Gradually a staggering realization burst upon me: all of these people, the entire collection of scientists, viewed all the indigenous subsistence economies within the semi-arid tropics, as unsatisfactory and in need of "improvement" so they could generate numbers to bring up the GNP of the nation state in which they found themselves.

And it was all top down. Nobody questioned that the scientists at these various institutes were daily striving to produce more high yielding varieties of sorghum and millet than anything the farmers had. No one questioned that the scientists could dream up much more suitable more economically advantageous seeding, agronomic, and cropping practices. The fact that this meant that a couple of Indian plant geneticists were sitting at a research station in the middle of the Sahel working through their trials of shorter sorghum and millet. the first thing I learned when I went to the villages was that there the sorghum plants were at least ten feet tall. They wanted them that tall, since they wanted to be able to feed their livestock as the rainy season past and other grazing became scarce, by having them browse through the fields, nibbling off all but the top leaves and the grain.

The second thing I learned was that each village had at least one farmer with a green thumb who was always seeking out new varieties to experiment with. One man had actually ridden his bicycle all the way over to a village in Mali to get a single head of millet for his plant breeding experiments. No one at the research station was even aware of this and when I told them about it they dismissed the potential of work done by ignorant farmers.

I think that there are perfectly good local subsistence economies out there that have been chugging along meeting the needs of the people well enough for reproduction and stability. the infant mortality was a bit high by western standards, but it resulted in very modest population increases which were usually curtailed by occasional droughts. They knew this and took it into account in their targets for food production. Many, many of the farmers were proud to show me granaries filled with grain from up to five previous harvests. This was especially the case when the farmer was also a head of a family lineage. In that kind of social position they needed to plan ahead not only for their own household but also the households of sons, younger brothers and cousins, nephews and even grandsons' families. The popular misconception is that all of Africa is filled with people whose economies are failing them. This is simply untrue.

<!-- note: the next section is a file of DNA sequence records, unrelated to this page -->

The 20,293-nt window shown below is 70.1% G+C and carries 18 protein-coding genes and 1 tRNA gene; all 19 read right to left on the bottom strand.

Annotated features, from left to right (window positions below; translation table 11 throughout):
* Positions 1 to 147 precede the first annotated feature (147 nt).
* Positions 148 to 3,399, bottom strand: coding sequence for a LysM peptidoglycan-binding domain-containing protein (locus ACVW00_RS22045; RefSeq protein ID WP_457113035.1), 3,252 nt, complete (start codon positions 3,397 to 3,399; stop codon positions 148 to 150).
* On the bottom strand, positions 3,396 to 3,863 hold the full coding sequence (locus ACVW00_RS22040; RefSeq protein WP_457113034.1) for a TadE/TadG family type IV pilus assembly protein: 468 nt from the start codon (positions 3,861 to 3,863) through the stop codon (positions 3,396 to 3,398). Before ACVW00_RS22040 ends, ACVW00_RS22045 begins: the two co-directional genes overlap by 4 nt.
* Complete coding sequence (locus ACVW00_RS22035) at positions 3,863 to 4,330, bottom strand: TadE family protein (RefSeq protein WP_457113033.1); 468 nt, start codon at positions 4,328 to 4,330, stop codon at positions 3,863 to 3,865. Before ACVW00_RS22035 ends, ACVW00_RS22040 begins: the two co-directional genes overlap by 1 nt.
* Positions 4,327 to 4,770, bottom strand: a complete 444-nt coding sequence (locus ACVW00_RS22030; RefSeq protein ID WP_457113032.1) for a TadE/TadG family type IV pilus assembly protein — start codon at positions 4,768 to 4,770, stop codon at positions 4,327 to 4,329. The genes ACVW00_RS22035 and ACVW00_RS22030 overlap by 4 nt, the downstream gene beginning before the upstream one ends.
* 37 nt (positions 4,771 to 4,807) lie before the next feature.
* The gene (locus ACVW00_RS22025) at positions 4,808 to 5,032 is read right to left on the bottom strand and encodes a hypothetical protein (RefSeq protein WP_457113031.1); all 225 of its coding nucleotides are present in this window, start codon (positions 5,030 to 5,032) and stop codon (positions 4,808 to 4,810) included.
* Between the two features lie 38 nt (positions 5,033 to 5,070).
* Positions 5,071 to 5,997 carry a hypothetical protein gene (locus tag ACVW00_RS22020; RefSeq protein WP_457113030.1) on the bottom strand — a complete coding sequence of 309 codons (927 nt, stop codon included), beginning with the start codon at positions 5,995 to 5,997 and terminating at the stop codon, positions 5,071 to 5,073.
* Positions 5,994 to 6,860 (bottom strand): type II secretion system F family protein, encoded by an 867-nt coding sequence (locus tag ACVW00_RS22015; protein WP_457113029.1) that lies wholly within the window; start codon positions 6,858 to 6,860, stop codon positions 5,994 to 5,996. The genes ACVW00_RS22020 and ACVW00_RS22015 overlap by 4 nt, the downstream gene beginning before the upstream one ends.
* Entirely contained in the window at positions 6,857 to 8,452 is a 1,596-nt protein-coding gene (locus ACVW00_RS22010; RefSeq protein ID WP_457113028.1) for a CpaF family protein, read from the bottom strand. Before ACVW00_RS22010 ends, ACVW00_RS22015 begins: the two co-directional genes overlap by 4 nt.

Tony Boys's picture

Thanks Helga,

It's so good to hear from someone who has actually walked the Earth in the villages. A friend of mine, Francis Ferguson, has done interesting work with the Karen in northern Thailand which suggests that the Karen would do far better if the government would simply leave them alone. It would be even better if the govt would try to assist the Karen on their own terms and not let all the modern concepts of development and economy get in the way, but that isn't going to happen just yet... You can reach Francis at:

pgazknyau[AT]yahoo.co.jp

He can then point you to his documents and so on.

Greetings Helga,
I was pleased to just read yours and Antony's exchange about Another Green Revolution. And, I'm thinking you may enjoy watching our new short film, A Thousand Suns, about the Gamo people in Ethiopia and how they've been living sustainably for 10,000 years, until now, when their way of life is being threatened by the introduction of 'new' Green Revolution technologies and initiatives from the West. Please go to http://www.globalonenessproject.org if you are interested in viewing the film online or ordering the DVD (free of charge).
Best regards,
Alan Zulch
Global Oneness Project
Email: alan@globalonenessproject.org